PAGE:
In springtime, the delights of the myriad of galaxies to be found in Coma and Virgo are very tempting, but wait a little, and be sure to take in the many galaxies to be found in Leo first.
The most popular galaxy target in Leo is no doubt the 'Leo Triplet'--M65, M66 and NGC 3628. All fairly easy with even a small scope of 15cm or 20cm aperture, and will be nicely framed in a one degree field eyepiece, or slightly smaller. To get a better view of the galaxies do try and use more magnification, though, to tease out the details. These three galaxies are an actual physical group, lying about 35 million light years away, and may be part of our next target, the M96 group of galaxies, sometimes referred to as the Leo 1 Group.
M65 is a fairly standard spiral galaxy. M66 is a somewhat more interesting spiral, with deformed arms, and NGC 3628 is an edge-on spiral a little fainter than the Messiers.
M96 and M95 are companions separated by about 40 minutes of arc, with M105 some 50 minutes north of M96. M96 is a nice face-on spiral, while M95 is a notable barred spiral. M105 is a giant elliptical galaxy, the brightest of the M96 Group, and a fairly typical representative of its class.
Near to M105 is a further nice pair of elliptical galaxies, NGC 3384 and NGC 3389--both just a little fainter than M105 (mag 9.2) at around mag10 and mag 11--though NGC 3389 is thought to be a background galaxy and not a group member. Moving 1[degrees]20' North, we come to another bright group member, the elliptical galaxy NGC 3377 (mag 10.2).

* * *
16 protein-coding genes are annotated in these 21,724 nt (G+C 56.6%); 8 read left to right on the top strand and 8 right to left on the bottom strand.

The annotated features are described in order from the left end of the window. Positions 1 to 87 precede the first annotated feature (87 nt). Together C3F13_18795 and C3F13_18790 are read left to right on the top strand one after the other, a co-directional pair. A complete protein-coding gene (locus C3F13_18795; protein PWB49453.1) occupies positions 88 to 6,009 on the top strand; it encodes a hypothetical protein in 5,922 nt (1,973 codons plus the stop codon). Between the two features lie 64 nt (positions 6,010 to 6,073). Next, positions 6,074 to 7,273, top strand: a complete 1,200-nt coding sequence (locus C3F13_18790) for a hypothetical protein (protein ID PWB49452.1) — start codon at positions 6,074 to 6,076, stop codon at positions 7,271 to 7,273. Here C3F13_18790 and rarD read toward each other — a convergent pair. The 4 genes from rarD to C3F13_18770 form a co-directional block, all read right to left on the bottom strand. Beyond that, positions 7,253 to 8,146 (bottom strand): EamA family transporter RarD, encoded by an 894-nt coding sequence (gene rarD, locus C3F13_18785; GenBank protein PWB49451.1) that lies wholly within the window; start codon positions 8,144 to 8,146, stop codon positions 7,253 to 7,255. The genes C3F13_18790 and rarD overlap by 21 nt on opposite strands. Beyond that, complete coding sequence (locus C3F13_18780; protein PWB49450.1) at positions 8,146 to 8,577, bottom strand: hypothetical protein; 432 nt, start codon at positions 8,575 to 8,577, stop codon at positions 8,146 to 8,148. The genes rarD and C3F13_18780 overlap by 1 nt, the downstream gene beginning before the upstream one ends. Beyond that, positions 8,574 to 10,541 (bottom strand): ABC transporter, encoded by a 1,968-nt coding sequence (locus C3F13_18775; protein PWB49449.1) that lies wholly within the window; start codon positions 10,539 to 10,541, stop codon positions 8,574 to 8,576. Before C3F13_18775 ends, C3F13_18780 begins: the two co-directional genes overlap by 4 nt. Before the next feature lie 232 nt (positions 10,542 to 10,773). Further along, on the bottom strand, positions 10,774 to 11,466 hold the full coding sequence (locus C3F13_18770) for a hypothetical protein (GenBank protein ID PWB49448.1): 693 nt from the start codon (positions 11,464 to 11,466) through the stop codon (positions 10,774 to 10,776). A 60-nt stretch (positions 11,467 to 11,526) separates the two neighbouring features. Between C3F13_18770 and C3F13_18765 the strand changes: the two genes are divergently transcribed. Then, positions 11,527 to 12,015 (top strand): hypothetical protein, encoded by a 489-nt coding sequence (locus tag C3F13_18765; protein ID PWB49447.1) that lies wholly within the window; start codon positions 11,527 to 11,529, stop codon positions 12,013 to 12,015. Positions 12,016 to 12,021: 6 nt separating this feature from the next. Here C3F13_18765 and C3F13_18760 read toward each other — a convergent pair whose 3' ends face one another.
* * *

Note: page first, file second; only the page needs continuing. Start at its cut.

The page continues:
All told there are probably more than 20 members of the group (including the Leo Triplet), and it would be interesting to try to see how many can be observed. Some are rather faint for visual observers, but should be within easy reach of imagers.
Not to be confused with the Leo 1 Group is the Leo Cluster, a more compact group of galaxies to be found at the west end of Leo, and also known as Abell 1367. This is unconnected with the M96 group, being around 300 million light years distant. These are all fairly faint galaxies and a bigger telescope will be needed to pick them up, but many should still be within easy reach of astro-imagers. The brightest of these are NGCs 3842 (mag 12.8), 3816 (13.5), 3861 (13.5), 3884 (13.5) and 3883 (13.4). There is a fairly bright star, HIP 57335 of magnitude 7.5, which makes a good locator for the cluster.
A further object for confusion is Leo I--a dwarf spheroidal galaxy. It is about magnitude 9.8, and lies close to Regulus, only 12 arcminutes away from Leo's brightest star. This makes it rather difficult to observe visually, and you will need to arrange your view to try to keep Regulus out of the field. It is also fairly spread out and diffuse, so a low power may help.
Leo I is part of our local group of galaxies, and is about 820,000 light years distant. It is well worth seeking out, as it is one of the furthest satellite galaxies of our own Milky Way.
Callum Potter, Director, Deep Sky Section